Seth Curry to Mavericks: Latest Contract Details and Reaction

Joseph Zucker@@JosephZuckerFeatured Columnist

Sacramento Kings guard Seth Curry (30) celebrates his basket against the Phoenix Suns during the second half of an NBA basketball game, Monday, April 11, 2016, in Phoenix. (AP Photo/Matt York)
Matt York/Associated Press

The Dallas Mavericks strengthened their backcourt depth on July 4, agreeing to terms on a two-year, $6 million deal with Seth Curry, per The Vertical's Adrian Wojnarowski and ESPN.com's Tim MacMahon.

After the news broke, Curry simply tweeted, "#NewDealAlert!"

The Mavericks officially announced the signing on Friday, per Earl K. Sneed of Mavs.com.

Curry was originally a restricted free agent, but Wojnarowski reported the Sacramento Kings rescinded their qualifying offer Sunday. As a result, the Kings forfeited the right to match any offer Curry accepted.

In all likelihood, Sacramento would have been unable to re-sign the 25-year-old even if he had been a restricted free agent. This offseason, the Kings agreed to deals with Arron Afflalo and Garrett Temple for $49 million combined, per Wojnarowski and USA Today's Sam Amick.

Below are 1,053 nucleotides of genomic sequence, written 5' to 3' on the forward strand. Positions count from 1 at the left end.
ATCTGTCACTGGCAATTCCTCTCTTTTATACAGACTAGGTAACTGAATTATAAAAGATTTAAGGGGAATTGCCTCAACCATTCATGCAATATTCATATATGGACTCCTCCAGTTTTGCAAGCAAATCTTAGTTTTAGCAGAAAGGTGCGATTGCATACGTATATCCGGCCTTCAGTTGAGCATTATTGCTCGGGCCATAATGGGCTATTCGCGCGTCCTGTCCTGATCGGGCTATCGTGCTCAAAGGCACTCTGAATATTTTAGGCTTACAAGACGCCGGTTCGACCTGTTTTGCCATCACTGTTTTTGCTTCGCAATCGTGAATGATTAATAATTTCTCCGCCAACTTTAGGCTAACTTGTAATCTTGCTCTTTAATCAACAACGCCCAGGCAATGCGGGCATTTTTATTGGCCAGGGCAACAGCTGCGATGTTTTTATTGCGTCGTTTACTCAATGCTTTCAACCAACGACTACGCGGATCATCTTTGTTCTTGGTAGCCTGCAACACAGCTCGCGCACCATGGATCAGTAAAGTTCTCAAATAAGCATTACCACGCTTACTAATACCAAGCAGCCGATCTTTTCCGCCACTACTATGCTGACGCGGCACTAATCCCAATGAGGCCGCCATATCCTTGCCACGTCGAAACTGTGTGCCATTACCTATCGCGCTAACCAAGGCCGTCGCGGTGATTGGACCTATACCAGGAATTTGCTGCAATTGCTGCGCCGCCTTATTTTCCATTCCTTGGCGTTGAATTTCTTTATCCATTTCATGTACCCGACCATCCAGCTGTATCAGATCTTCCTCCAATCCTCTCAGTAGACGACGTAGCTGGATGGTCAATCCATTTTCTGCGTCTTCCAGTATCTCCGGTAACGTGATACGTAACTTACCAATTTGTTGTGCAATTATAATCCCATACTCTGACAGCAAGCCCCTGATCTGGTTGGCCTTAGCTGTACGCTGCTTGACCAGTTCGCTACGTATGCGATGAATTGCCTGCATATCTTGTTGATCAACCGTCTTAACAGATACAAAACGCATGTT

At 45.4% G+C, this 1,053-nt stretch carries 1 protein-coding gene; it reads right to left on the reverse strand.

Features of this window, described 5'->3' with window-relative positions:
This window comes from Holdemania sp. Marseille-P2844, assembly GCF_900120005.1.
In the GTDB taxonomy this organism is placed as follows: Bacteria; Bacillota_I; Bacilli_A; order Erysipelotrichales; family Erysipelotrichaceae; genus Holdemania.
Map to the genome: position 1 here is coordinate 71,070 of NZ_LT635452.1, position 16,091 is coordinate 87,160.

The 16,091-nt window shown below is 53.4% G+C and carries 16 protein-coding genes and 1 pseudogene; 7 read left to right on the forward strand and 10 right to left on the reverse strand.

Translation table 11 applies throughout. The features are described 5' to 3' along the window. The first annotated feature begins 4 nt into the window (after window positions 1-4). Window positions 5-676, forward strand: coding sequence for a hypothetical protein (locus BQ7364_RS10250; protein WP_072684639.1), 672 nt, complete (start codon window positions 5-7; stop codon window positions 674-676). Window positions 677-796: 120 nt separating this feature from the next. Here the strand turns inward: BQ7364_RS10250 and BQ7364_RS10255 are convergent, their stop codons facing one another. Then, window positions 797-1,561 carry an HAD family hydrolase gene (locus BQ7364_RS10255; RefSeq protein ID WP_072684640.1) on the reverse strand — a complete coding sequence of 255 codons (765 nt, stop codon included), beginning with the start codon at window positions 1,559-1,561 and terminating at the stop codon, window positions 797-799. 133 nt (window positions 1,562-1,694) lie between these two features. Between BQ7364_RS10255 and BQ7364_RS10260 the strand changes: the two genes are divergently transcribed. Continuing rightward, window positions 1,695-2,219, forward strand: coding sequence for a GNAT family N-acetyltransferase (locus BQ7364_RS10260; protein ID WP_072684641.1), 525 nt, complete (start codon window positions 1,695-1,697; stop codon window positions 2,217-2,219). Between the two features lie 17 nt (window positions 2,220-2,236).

The Cauldron's Nate Duncan didn't think the team had enough left over for Curry:

For the first two-and-a-half years of his professional career, Curry was known primarily as superstar Stephen Curry's younger brother. Then the younger Curry put together a strong second half in 2015-16 and became a valuable member of the Kings rotation:

Seth Curry—Pre- and Post-All-Star Game Splits (2015-16)
SplitGMPPTSFG%3P%AST
Pre-ASG2510.13.5.438.4190.7
Post-ASG1923.111.1.463.4632.6
Source: Basketball-Reference.com

Nineteen games are a small sample, especially for a player who entered the NBA in 2013. Curry also battled an ankle injury—a problem that goes back to his days at Duke.

Still, he did enough to warrant a longer look as a backup point guard. If anything, now is the time to take a chance on Curry. Even after his strong finish to last year, his value isn't high relative to the rest of the point guard market.

The Milwaukee Bucks gave Matthew Dellavedova a four-year offer sheet worth $38.4 million, per ESPN.com's Jeff Goodman, and Jeremy Lin agreed to a three-year, $36 million offer from the Brooklyn Nets, per ESPN.com's Marc Stein and Chris Broussard.

The going rate for a backup point guard in today's NBA financial climate is around $8 million to $12 million. Spending $3 million a year on Curry may be risky now, but in time, it could become a bargain.

Related

    Trae Is Making History in All the Wrong Ways

    NBA logo
    NBA

    Trae Is Making History in All the Wrong Ways

    Adam Fromal
    via Bleacher Report

    Trade Ideas for NBA's Most Desperate Teams

    NBA logo
    NBA

    Trade Ideas for NBA's Most Desperate Teams

    Dan Favale
    via Bleacher Report

    Jimmy Reveals Untold Detail About Beating Wolves Starters

    NBA logo
    NBA

    Jimmy Reveals Untold Detail About Beating Wolves Starters

    Kyle Newport
    via Bleacher Report

    D-Wade: Big 3 Changed the NBA

    NBA logo
    NBA

    D-Wade: Big 3 Changed the NBA

    Kyle Newport
    via Bleacher Report